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Sunday, December 16, 2012

Paying respects

Guess I'm getting old. I had the chance this evening to go to a dingy dive in D.C.'s Dupont Circle to bid farewell to one of my A-100 classmates. In years past, I would have leapt at the chance to enjoy the nightlife. Today, however, I was so worn out after spending the day with the family that I just didn't have the energy to get on the Metro and ride into the city tonight. So my apologies, Stader, and have a safe trip to Guangzhou 广州.

The cause of my exhaustion was a most satisfying visit this afternoon to Arlington National Cemetery. Spread out on 624 acres (253 hectares), the cemetery contains the graves of over 300,000 soldiers and their dependents. Leaving the convenient Metro station, we headed toward the grave of John F. Kennedy:

The 35th President lies next to his wife, Jacqueline Kennedy Onassis, who was buried here upon her death in 1994. Behind them is the eternal flame.

Two of their children are also lying here. Next to JFK is their son, Patrick, who died just two days after he was born in August 1963 (and only three months before his father's death). On Jackie's side is the grave of an unnamed daughter, who was born stillborn in 1956.
 

The view looking towards Washington from the Kennedy family plot is an impressive one. On the walls are extracts from JFK's famous inaugural address.

Nearby is the simple grave of Robert F. Kennedy. The equally plain graves of the other Kennedy brothers, Edward and Joseph, Jr. are also close by.

Next, we walked over to the Tomb of the Unknowns, aka the Tomb of the Unknown Soldier:

Under the big marble sarcophagus lies an unknown soldier from the First World War. Unknowns from World War II and the Korean War lie beneath the white slabs on the ground on the left and right, respectively. The slab in the middle used to contain the remains of a soldier from the Vietnam War, but were removed when he was later identified.

We just missed the hourly Changing of the Guard ceremony, but we did watch the Tomb Guard going through his paces. From the Wikipedia entry:

  1. The soldier walks 21 steps across the Tomb. This alludes to the twenty-one gun salute, which is the highest honor given to any military or foreign dignitary in America. His weapon is always on the shoulder opposite the Tomb (i.e., on the side of the gallery watching the ritual).
  2. On the 21st step, the soldier turns and faces the Tomb for 21 seconds.
  3. The soldier then turns to face the other way across the Tomb and changes his weapon to the outside shoulder.
  4. After 21 seconds, the first step is repeated.
 Here's a brief video of part of the ritual:


Behind the Tomb of the Unknowns is the Memorial Amphitheater, where special remembrance services are held on Memorial Day and Veterans Day.

On the left is a memorial to the astronauts who died in the 1986 Challenger disaster; in the middle a memorial to the failed 1980 Iran rescue mission; and on the right the memorial to another space shuttle disaster, that of Columbia in 2003.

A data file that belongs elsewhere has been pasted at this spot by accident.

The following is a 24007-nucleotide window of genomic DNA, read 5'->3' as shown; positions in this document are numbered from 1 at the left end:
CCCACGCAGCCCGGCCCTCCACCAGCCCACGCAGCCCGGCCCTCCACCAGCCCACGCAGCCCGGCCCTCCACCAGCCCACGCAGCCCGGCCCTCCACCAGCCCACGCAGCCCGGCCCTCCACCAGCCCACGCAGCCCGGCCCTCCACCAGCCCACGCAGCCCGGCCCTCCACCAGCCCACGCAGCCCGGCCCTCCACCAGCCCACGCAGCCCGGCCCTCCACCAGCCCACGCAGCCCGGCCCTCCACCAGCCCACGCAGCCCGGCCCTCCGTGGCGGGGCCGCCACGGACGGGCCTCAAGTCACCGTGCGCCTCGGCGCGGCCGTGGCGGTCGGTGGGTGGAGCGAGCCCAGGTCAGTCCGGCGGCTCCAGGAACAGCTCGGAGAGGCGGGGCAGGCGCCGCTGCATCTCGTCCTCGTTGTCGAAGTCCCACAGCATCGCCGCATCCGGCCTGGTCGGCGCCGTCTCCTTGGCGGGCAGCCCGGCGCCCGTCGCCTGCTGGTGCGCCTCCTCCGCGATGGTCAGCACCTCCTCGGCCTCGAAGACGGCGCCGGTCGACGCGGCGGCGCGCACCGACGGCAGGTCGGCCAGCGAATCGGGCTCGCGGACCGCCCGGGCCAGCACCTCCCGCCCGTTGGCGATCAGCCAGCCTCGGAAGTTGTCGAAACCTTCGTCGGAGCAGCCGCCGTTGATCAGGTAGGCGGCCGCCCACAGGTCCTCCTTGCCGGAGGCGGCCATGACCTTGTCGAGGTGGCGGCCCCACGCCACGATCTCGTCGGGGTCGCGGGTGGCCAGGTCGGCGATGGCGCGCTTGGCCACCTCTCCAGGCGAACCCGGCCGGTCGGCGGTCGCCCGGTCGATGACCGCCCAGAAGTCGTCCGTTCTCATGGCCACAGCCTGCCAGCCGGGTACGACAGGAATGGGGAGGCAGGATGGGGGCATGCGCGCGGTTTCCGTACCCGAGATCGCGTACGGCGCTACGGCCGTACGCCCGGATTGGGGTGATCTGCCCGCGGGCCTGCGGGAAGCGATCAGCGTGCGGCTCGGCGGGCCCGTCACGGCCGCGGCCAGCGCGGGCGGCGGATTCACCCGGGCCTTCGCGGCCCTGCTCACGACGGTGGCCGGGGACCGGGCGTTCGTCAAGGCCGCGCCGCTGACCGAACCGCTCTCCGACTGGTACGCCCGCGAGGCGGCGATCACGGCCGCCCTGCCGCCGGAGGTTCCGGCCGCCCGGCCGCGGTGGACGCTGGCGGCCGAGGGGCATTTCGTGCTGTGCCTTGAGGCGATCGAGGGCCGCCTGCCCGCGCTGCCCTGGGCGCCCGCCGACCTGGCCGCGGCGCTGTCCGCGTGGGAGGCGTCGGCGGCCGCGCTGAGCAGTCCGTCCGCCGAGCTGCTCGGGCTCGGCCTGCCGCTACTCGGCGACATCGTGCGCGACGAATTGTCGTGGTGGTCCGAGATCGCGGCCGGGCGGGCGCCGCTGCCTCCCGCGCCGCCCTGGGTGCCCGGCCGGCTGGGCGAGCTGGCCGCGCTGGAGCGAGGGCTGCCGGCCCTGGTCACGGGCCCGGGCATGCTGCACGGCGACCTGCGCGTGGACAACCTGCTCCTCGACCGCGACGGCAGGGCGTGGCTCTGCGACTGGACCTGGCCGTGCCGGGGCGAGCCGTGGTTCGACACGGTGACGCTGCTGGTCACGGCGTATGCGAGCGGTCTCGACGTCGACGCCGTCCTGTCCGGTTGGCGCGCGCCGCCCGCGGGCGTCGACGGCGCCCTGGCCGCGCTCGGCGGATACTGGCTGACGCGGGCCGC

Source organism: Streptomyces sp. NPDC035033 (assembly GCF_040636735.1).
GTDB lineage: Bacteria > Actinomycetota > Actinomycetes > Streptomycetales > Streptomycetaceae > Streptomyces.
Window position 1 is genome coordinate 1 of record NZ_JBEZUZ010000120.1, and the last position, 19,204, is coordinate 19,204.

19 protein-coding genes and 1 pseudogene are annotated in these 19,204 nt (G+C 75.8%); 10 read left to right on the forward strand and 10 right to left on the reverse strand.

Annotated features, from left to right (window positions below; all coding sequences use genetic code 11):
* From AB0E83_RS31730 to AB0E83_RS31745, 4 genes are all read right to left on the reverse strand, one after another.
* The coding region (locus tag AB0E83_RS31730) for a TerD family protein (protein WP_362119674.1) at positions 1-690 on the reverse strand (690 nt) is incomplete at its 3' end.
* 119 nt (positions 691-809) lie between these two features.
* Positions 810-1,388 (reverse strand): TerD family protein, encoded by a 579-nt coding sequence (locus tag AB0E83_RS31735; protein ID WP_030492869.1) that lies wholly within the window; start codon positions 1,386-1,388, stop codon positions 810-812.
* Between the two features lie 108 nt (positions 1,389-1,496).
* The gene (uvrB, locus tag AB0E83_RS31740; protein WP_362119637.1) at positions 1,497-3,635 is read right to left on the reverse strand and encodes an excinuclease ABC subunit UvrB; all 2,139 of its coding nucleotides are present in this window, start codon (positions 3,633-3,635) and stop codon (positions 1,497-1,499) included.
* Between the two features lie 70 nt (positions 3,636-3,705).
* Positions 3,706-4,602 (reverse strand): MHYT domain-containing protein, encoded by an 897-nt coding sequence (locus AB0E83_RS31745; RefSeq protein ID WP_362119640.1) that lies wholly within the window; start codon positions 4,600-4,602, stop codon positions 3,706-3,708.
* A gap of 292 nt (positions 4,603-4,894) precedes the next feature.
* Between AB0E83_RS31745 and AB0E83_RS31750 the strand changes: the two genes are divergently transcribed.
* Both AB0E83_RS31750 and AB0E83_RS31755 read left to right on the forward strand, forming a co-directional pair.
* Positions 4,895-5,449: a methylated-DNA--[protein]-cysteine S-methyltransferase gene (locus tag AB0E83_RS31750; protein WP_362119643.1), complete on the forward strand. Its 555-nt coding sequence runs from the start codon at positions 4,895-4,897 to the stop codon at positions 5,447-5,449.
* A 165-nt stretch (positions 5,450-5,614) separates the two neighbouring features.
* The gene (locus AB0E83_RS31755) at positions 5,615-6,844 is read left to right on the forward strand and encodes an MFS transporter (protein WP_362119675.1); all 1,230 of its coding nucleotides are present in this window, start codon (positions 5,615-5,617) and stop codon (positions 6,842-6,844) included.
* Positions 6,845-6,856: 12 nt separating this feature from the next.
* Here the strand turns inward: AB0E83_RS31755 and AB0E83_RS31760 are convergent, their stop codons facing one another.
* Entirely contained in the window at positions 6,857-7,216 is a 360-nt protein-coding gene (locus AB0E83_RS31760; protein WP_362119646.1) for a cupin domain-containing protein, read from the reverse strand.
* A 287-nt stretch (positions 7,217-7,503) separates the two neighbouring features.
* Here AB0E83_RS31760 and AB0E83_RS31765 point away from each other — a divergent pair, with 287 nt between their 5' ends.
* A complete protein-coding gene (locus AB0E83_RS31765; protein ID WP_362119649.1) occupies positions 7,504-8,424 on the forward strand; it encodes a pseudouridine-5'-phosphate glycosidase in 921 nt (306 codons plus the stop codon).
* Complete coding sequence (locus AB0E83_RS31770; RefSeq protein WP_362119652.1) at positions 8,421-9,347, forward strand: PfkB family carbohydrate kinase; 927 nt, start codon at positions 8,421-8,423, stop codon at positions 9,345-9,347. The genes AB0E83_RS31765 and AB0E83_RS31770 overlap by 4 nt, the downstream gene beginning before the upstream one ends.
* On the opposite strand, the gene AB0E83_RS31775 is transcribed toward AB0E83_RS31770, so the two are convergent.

The poem High Flight is inscribed on the back of the Challenger marker

"Remember the Maine!" The mast of the USS Maine, which mysteriously exploded and sank in Havana harbor in 1898, leading to the Spanish-American War and the emergence of the United States as a colonial power.
 
From the area around the Tomb of the Unknown Soldier, we headed back toward the Kennedy graves, to see Arlington House:

The walk en route led past numerous headstones and views of the Pentagon in the background.

The vista in front of Robert E. Lee's home was even more impressive than that fronting the Kennedy family graves. Fittingly framing the scene is the grave of Pierre Charles L'Enfant, the architect and civil engineer who designed Washington, D.C.


Close-up shots of the Lincoln Memorial and the Jefferson Memorial

The parlor room of Arlington House, with some of the original furnishings. The federal government in essence confiscated the estate after Lee resigned from the U.S. Army to take command of Confederate forces following Virginia's secession in 1861. The grounds starting serving as a cemetery for Union dead in 1864, the origins of the present-day Arlington National Cemetery.

Another look at the view. Airplanes were constantly flying overhead on their way to landing at nearby Reagan National Airport.

Amber poses on the steps of the Arlington House

Looking back up at Arlington House as we made our way downhill to the exit. The flag is flying at half-mast in honor of the victims of the Newtown, Connecticut school shooting, another sad example of certain elements in this society's warped interpretations of the Second Amendment.
 


Amber checks out a model of the funeral cortege for JFK, at the visitor center
 












 





2 comments:

  1. Jim, my father is interred in Arlington. someday i'll go there for a visit myself. thanks for the photo essay.

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    Replies
    1. You're welcome. Arlington is a special place, and I'm sure your father will be treated with the utmost respect there.

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